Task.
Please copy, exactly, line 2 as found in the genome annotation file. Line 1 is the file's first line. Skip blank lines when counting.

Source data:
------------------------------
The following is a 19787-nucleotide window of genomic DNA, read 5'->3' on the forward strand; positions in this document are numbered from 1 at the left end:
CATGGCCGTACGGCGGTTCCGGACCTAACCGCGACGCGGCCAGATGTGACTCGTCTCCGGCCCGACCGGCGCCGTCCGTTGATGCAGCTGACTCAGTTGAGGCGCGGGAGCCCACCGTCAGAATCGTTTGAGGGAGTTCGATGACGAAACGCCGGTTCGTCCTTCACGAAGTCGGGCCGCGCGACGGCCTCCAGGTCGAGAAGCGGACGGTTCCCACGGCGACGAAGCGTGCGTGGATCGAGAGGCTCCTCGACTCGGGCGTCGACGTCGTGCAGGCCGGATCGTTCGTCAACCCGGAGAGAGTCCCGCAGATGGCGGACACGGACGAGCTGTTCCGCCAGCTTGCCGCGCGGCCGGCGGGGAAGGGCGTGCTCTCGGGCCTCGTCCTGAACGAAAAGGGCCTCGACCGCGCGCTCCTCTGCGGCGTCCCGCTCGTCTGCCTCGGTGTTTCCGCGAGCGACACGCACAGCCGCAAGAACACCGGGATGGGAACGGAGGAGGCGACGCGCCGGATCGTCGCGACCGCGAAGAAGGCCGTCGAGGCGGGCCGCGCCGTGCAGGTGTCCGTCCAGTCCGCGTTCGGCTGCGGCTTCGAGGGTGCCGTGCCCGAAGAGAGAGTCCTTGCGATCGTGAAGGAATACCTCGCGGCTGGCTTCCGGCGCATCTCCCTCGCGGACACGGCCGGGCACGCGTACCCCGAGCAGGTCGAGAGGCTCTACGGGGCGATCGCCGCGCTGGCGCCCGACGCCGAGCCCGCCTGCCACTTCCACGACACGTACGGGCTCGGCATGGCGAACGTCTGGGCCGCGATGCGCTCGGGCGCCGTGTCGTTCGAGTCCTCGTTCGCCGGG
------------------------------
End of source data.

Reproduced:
CATGGCCGTACGGCGGTTCCGGACCTAACCGCGACGCGGCCAGATGTGACTCGTCTCCGGCCCGACCGGCGCCGTCCGTTGATGCAGCTGACTCAGTTGAGGCGCGGGAGCCCACCGTCAGAATCGTTTGAGGGAGTTCGATGACGAAACGCCGGTTCGTCCTTCACGAAGTCGGGCCGCGCGACGGCCTCCAGGTCGAGAAGCGGACGGTTCCCACGGCGACGAAGCGTGCGTGGATCGAGAGGCTCCTCGACTCGGGCGTCGACGTCGTGCAGGCCGGATCGTTCGTCAACCCGGAGAGAGTCCCGCAGATGGCGGACACGGACGAGCTGTTCCGCCAGCTTGCCGCGCGGCCGGCGGGGAAGGGCGTGCTCTCGGGCCTCGTCCTGAACGAAAAGGGCCTCGACCGCGCGCTCCTCTGCGGCGTCCCGCTCGTCTGCCTCGGTGTTTCCGCGAGCGACACGCACAGCCGCAAGAACACCGGGATGGGAACGGAGGAGGCGACGCGCCGGATCGTCGCGACCGCGAAGAAGGCCGTCGAGGCGGGCCGCGCCGTGCAGGTGTCCGTCCAGTCCGCGTTCGGCTGCGGCTTCGAGGGTGCCGTGCCCGAAGAGAGAGTCCTTGCGATCGTGAAGGAATACCTCGCGGCTGGCTTCCGGCGCATCTCCCTCGCGGACACGGCCGGGCACGCGTACCCCGAGCAGGTCGAGAGGCTCTACGGGGCGATCGCCGCGCTGGCGCCCGACGCCGAGCCCGCCTGCCACTTCCACGACACGTACGGGCTCGGCATGGCGAACGTCTGGGCCGCGATGCGCTCGGGCGCCGTGTCGTTCGAGTCCTCGTTCGCCGGG